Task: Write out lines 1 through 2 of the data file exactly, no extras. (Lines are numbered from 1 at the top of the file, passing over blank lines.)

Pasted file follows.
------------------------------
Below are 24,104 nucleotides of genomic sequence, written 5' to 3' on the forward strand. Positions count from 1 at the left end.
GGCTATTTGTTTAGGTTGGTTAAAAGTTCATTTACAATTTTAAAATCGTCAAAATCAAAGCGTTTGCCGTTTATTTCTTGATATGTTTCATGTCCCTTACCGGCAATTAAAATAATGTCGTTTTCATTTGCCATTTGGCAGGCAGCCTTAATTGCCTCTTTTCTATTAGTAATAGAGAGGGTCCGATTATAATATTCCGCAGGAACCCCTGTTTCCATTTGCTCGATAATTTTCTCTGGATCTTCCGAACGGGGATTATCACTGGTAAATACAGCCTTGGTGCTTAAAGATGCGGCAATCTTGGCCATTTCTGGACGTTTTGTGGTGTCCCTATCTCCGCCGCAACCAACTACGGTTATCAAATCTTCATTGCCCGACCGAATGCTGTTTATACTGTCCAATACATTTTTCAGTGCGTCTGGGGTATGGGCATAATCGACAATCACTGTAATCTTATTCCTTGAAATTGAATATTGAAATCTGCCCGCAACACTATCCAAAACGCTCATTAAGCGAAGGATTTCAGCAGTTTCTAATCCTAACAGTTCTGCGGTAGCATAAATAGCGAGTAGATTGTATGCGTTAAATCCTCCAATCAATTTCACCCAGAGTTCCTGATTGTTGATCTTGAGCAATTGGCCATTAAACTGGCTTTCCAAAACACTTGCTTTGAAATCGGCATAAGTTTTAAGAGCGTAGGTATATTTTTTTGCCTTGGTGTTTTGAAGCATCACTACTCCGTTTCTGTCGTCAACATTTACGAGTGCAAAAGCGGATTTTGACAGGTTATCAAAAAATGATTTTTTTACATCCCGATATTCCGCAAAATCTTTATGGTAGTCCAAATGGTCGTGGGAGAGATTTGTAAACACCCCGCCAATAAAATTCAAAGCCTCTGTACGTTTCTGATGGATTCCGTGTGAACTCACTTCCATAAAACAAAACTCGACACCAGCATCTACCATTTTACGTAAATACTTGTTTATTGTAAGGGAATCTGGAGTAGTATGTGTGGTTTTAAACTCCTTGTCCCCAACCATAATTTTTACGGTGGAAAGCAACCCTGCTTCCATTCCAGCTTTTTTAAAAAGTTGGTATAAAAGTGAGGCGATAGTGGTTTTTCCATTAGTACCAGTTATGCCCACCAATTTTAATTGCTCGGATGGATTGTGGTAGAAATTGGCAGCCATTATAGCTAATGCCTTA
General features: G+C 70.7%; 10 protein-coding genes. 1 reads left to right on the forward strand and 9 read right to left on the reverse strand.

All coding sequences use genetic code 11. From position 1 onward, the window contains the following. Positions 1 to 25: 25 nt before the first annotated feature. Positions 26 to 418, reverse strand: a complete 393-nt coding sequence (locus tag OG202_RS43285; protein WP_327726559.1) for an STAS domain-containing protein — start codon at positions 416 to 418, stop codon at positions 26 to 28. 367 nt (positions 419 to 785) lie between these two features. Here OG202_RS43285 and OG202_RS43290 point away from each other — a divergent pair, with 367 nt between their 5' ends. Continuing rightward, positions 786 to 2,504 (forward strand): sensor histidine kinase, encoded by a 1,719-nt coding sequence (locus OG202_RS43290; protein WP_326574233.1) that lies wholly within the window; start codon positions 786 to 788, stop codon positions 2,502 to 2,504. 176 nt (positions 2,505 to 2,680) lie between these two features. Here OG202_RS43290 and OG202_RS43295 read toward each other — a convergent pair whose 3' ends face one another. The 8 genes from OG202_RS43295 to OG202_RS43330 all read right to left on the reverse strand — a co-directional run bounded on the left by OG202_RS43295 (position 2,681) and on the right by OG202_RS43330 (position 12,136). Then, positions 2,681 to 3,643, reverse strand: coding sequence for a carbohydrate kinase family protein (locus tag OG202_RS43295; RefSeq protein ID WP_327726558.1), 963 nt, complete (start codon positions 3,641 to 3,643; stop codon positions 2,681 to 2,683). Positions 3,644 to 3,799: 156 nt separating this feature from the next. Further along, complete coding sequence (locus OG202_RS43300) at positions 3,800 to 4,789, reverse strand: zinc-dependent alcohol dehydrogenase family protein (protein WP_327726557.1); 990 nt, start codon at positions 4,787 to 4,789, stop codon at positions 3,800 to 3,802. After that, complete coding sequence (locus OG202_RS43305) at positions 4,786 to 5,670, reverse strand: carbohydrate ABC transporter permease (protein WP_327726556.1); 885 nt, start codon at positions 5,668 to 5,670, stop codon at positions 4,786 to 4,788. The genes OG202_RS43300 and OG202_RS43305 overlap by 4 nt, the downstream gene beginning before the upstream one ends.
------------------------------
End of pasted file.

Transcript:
Below are 24,104 nucleotides of genomic sequence, written 5' to 3' on the forward strand. Positions count from 1 at the left end.
GGCTATTTGTTTAGGTTGGTTAAAAGTTCATTTACAATTTTAAAATCGTCAAAATCAAAGCGTTTGCCGTTTATTTCTTGATATGTTTCATGTCCCTTACCGGCAATTAAAATAATGTCGTTTTCATTTGCCATTTGGCAGGCAGCCTTAATTGCCTCTTTTCTATTAGTAATAGAGAGGGTCCGATTATAATATTCCGCAGGAACCCCTGTTTCCATTTGCTCGATAATTTTCTCTGGATCTTCCGAACGGGGATTATCACTGGTAAATACAGCCTTGGTGCTTAAAGATGCGGCAATCTTGGCCATTTCTGGACGTTTTGTGGTGTCCCTATCTCCGCCGCAACCAACTACGGTTATCAAATCTTCATTGCCCGACCGAATGCTGTTTATACTGTCCAATACATTTTTCAGTGCGTCTGGGGTATGGGCATAATCGACAATCACTGTAATCTTATTCCTTGAAATTGAATATTGAAATCTGCCCGCAACACTATCCAAAACGCTCATTAAGCGAAGGATTTCAGCAGTTTCTAATCCTAACAGTTCTGCGGTAGCATAAATAGCGAGTAGATTGTATGCGTTAAATCCTCCAATCAATTTCACCCAGAGTTCCTGATTGTTGATCTTGAGCAATTGGCCATTAAACTGGCTTTCCAAAACACTTGCTTTGAAATCGGCATAAGTTTTAAGAGCGTAGGTATATTTTTTTGCCTTGGTGTTTTGAAGCATCACTACTCCGTTTCTGTCGTCAACATTTACGAGTGCAAAAGCGGATTTTGACAGGTTATCAAAAAATGATTTTTTTACATCCCGATATTCCGCAAAATCTTTATGGTAGTCCAAATGGTCGTGGGAGAGATTTGTAAACACCCCGCCAATAAAATTCAAAGCCTCTGTACGTTTCTGATGGATTCCGTGTGAACTCACTTCCATAAAACAAAACTCGACACCAGCATCTACCATTTTACGTAAATACTTGTTTATTGTAAGGGAATCTGGAGTAGTATGTGTGGTTTTAAACTCCTTGTCCCCAACCATAATTTTTACGGTGGAAAGCAACCCTGCTTCCATTCCAGCTTTTTTAAAAAGTTGGTATAAAAGTGAGGCGATAGTGGTTTTTCCATTAGTACCAGTTATGCCCACCAATTTTAATTGCTCGGATGGATTGTGGTAGAAATTGGCAGCCATTATAGCTAATGCCTTA